Born in the tiny village of Puerto Seguro, Salamanca, Lorenzo was 18 when the Civil War erupted. While he was conscripted into Franco’s army, his father was far away defending the doomed republic. The two were reunited after the war in Madrid, where Lorenzo took his first degree in philosophy and literature. After further studies in Munich, he completed a doctorate in modern philology and after some years as a schoolteacher, was awarded a chair in Germanic and English at Madrid’s Complutense university, where he ran a prestigious institute of modern languages and translation.
The English language was his second home and from the 1950s, his most important writings dealt with its influence – sometimes helpful, sometimes egregious – on the language of Cervantes, spoken nowadays by ten times the population of its mother country and exposed to the mixed blessings of globalisation.
One has only to flick through a Spanish newspaper to see a company that is a líder in its sector advertising for a director of márketing; the sports pages, of course, major on fútbol rather than the now obsolete balompié originally preferred by the RAE. A corner kick is un córner; the manager, el míster; a penalty, un penalty, and so on. Ordering a gin and tonic, the correct ginebra y tónica might earn a blank look while gintónic will produce the desired results.
Lorenzo did not resist the acceptance into Spanish of words that other languages did better; but it annoyed him, for instance, to hear wild strawberries described as salvajes – a literal translation from English – when the pukka Spanish is silvestre. He was elected to the RAE in 1980, but a bout of meningitis (which left him almost totally deaf) meant he could not take up his seat for more than a year. When he did so, it was with a magisterial acceptance speech on "the supposed sufferings and shortcomings of our language".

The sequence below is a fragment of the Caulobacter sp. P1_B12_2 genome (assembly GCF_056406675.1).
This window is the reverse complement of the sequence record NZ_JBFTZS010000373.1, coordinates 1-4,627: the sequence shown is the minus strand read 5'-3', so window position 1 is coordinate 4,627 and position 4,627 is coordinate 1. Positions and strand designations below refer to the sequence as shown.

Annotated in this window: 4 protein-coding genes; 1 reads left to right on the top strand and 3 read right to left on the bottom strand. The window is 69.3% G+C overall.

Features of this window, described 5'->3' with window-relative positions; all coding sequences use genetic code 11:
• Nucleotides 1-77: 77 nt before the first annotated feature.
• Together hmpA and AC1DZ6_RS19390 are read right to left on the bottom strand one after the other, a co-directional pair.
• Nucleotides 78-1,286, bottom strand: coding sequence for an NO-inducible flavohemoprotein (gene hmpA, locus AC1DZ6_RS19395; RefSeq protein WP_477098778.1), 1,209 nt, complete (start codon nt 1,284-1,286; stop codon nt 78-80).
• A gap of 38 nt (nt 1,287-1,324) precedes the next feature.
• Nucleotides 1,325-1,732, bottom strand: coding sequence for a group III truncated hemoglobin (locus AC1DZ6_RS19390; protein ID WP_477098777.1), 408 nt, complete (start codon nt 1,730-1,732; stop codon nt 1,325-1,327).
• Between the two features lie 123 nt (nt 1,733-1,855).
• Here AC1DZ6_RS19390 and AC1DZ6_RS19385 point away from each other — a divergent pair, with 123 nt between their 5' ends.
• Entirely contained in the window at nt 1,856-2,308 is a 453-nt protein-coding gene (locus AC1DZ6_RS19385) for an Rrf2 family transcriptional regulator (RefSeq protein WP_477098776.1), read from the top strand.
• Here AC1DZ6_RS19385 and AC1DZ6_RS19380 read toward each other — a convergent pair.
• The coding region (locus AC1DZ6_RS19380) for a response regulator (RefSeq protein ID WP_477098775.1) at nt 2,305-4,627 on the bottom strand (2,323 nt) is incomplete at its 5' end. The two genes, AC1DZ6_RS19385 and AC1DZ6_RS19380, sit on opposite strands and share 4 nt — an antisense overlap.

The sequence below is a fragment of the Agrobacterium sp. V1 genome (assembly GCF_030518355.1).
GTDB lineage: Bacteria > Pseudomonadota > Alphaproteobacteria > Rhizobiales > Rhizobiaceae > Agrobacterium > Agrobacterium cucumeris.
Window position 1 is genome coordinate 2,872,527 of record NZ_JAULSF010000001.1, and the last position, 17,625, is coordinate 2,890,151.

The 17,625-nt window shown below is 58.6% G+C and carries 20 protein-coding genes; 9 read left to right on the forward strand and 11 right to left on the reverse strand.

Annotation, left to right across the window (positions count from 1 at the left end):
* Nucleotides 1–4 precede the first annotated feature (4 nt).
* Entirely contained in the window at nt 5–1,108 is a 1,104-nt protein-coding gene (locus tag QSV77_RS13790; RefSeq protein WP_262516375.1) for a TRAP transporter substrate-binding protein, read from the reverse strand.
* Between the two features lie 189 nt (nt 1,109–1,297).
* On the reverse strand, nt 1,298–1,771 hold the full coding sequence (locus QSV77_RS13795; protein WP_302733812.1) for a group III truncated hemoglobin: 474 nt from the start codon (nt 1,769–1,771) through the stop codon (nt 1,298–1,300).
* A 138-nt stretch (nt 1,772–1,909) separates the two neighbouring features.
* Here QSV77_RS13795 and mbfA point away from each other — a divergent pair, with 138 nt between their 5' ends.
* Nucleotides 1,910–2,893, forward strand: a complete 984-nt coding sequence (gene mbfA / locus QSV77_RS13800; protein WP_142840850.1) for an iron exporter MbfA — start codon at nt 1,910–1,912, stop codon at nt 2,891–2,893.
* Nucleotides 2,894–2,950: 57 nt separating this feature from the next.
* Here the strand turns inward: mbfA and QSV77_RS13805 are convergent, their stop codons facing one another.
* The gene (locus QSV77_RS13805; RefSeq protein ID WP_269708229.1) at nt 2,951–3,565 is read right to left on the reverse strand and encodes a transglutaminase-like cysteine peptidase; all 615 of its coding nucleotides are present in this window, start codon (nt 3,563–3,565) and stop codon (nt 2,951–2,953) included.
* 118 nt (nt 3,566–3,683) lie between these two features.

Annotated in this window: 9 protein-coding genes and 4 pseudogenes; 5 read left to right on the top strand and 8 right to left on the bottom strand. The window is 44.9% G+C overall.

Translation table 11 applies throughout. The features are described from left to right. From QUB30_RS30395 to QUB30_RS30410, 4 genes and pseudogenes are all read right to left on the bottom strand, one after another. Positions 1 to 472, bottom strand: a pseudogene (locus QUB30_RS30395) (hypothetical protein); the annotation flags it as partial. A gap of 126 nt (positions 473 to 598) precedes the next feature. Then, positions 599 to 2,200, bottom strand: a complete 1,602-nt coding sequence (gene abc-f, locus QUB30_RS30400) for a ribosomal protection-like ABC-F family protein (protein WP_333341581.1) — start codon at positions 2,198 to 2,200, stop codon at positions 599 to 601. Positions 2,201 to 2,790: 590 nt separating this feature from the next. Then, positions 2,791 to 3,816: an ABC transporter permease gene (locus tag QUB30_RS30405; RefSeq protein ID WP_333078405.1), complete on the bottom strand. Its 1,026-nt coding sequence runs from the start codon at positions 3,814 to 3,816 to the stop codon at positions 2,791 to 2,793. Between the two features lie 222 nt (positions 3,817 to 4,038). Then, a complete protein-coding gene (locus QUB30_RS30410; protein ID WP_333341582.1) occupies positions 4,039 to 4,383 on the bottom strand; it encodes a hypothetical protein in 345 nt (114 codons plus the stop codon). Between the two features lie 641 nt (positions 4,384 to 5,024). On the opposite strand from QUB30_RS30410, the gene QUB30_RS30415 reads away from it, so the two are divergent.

His major books included essays on contemporary Spanish as “a language on the boil”, or “at the crossroads”; he also wrote standard textbooks of English and Spanish, and among his translations were versions of the Nibelungenlied and Jonathan Swift. His later master work, Anglicismos hispánicos (1996), running to more than 700 pages, explored not only the infiltration of Spanish by loan words like detective, chip or by-pass but the way that clumsily direct translations from English were giving existing Spanish words altered meanings or introducing dubious grammatical innovations. In some cultured Spanish circles, the definitively correct usage of a given term is known as its emilio lorenzo.
At three universities, the Complutense, Las Palmas and the Menéndez Pelayo, Lorenzo was for many years in charge of some of the most popular – and rigorous – courses in Spanish as a foreign language.
Although an academic to his fingertips, Lorenzo was not the ivory tower type: on the contrary, he kept a close eye on newspapers and popular culture to chart the evolution of the language. He was consulted on issues of house style by at least two quality papers, ABC and El País, where the cartoonist Forges keeps up a corruscating commentary on Spanish yuppiedom’s infatuation with English, usually in a quaintly mutilated form. Even in his eighties, he was senior consultant on a handbook of terminology in telephony and mobile communications.
Many honours included the German Grand Cross of Merit, the rank of Chevalier des Palmes Académiques and doctorates from Seville and Salamanca. Sadly, English academia does not appear to have fully acknowledged its debt.
Lorenzo died in Madrid after a short of illness. Assiduous to the end, he took bundles of RAE papers to hospital with him to occupy his final weeks. Widowed many years ago, he leaves five children, numerous grandchildren and an Academy that will find it hard to fill his seat – the lower-case h – with a scholar of equal dedication to his own language and to ours.
- Emilio Lorenzo Criado, philologist: born 10 June 1918, died 2 July 2002